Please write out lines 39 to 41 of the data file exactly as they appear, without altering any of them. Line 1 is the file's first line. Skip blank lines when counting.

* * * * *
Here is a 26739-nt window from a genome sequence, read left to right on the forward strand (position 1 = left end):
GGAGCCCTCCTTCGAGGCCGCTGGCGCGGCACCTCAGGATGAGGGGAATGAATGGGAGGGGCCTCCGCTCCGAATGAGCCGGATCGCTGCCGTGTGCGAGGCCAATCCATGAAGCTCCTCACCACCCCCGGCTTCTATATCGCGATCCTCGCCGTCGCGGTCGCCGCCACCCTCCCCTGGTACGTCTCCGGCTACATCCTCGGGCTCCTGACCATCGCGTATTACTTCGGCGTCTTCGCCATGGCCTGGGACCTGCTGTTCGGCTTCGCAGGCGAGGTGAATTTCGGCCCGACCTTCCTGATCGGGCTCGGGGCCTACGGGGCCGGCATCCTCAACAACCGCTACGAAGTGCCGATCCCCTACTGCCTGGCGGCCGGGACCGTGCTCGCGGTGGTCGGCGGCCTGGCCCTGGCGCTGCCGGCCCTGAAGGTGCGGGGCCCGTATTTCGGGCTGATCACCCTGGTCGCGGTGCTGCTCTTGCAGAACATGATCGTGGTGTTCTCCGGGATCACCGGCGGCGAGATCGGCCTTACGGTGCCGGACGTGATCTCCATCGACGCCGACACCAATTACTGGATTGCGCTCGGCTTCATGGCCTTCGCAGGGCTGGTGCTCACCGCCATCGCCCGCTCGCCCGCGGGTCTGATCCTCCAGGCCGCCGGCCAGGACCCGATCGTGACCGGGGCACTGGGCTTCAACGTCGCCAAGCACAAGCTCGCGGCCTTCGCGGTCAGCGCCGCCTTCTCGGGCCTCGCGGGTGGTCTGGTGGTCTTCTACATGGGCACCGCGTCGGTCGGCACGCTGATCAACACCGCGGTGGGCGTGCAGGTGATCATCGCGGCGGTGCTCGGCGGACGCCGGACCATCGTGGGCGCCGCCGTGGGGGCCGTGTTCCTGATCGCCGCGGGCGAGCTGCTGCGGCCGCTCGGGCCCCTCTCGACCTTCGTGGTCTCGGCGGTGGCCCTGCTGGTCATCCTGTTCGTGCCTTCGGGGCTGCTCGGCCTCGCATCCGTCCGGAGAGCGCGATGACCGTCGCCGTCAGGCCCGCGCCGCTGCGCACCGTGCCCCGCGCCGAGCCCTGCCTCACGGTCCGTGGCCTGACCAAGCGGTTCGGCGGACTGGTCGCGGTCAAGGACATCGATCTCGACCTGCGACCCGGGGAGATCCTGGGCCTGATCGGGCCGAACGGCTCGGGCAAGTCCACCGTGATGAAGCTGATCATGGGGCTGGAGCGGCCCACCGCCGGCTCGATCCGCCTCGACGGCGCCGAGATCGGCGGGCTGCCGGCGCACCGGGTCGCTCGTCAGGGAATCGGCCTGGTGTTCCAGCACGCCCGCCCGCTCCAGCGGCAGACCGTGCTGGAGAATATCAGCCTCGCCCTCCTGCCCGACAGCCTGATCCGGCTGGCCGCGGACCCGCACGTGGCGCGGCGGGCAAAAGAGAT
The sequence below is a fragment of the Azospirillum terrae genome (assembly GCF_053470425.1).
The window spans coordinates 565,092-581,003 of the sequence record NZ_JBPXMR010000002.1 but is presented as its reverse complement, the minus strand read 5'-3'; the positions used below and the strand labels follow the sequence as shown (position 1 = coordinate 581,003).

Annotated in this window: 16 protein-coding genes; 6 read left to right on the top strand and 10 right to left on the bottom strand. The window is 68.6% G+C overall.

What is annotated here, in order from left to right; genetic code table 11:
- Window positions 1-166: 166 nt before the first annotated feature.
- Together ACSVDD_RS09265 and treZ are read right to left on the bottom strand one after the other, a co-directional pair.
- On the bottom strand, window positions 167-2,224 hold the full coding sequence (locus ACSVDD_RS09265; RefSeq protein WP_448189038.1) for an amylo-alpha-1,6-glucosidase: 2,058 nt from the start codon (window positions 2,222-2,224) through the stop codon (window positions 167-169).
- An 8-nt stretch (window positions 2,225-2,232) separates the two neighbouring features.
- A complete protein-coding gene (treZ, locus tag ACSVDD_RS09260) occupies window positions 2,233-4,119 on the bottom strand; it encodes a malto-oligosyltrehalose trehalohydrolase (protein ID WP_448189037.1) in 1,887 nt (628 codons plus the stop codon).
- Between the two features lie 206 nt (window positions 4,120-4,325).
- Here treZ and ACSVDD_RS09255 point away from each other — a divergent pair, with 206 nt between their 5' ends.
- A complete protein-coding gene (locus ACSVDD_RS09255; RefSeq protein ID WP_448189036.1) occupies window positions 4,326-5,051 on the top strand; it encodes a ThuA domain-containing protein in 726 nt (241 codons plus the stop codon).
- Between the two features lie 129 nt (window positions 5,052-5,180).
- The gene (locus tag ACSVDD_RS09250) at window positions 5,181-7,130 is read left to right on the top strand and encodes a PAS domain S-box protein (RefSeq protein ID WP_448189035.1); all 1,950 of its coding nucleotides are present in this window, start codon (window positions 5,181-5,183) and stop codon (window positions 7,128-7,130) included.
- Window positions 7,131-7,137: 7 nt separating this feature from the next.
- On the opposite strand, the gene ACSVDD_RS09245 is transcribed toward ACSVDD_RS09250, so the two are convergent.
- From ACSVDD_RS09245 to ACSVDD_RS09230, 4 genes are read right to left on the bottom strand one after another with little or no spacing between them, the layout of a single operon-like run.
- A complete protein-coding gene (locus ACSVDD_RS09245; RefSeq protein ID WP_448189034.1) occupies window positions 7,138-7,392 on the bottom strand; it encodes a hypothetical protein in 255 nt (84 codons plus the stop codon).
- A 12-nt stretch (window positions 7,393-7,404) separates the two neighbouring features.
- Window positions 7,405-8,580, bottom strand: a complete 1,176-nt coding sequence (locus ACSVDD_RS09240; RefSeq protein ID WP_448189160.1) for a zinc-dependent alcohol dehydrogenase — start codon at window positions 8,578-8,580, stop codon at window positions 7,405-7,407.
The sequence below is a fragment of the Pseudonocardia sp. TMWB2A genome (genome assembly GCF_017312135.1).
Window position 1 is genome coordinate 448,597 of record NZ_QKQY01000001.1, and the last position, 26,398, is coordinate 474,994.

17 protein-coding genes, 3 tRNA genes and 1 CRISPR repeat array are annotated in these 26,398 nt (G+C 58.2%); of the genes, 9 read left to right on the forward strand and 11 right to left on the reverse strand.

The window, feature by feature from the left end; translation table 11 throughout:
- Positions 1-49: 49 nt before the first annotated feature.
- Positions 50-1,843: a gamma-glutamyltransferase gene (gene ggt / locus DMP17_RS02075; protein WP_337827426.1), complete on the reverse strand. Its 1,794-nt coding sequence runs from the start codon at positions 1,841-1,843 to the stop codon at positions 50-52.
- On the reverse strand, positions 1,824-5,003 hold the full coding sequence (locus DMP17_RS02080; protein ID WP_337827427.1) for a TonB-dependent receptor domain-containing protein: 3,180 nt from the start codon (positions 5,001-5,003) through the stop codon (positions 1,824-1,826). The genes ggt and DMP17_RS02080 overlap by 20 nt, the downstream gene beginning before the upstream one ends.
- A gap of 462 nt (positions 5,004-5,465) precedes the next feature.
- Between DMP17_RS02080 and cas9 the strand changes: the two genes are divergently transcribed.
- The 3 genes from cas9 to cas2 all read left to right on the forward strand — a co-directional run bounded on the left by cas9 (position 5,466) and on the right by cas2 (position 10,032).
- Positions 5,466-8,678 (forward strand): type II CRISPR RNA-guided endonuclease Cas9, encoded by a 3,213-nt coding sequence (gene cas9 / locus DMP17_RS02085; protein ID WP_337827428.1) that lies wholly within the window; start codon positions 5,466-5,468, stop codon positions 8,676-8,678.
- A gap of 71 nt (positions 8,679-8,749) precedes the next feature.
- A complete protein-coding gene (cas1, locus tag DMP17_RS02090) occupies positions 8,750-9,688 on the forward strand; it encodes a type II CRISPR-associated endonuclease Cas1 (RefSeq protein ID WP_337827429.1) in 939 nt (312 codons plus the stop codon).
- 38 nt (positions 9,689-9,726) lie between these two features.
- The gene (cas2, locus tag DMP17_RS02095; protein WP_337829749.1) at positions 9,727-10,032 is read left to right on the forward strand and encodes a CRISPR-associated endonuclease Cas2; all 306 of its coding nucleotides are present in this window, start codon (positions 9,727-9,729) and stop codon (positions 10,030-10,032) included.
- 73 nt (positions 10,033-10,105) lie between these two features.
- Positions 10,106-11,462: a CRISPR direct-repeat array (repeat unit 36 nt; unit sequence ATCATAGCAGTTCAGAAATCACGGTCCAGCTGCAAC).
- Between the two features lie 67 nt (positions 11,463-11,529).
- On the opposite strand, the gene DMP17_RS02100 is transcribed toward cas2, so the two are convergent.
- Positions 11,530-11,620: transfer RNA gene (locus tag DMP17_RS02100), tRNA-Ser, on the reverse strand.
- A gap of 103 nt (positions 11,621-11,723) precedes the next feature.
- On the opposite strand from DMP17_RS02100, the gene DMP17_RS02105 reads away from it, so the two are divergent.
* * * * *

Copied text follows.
- Positions 10,106-11,462: a CRISPR direct-repeat array (repeat unit 36 nt; unit sequence ATCATAGCAGTTCAGAAATCACGGTCCAGCTGCAAC).
- Between the two features lie 67 nt (positions 11,463-11,529).
- On the opposite strand, the gene DMP17_RS02100 is transcribed toward cas2, so the two are convergent.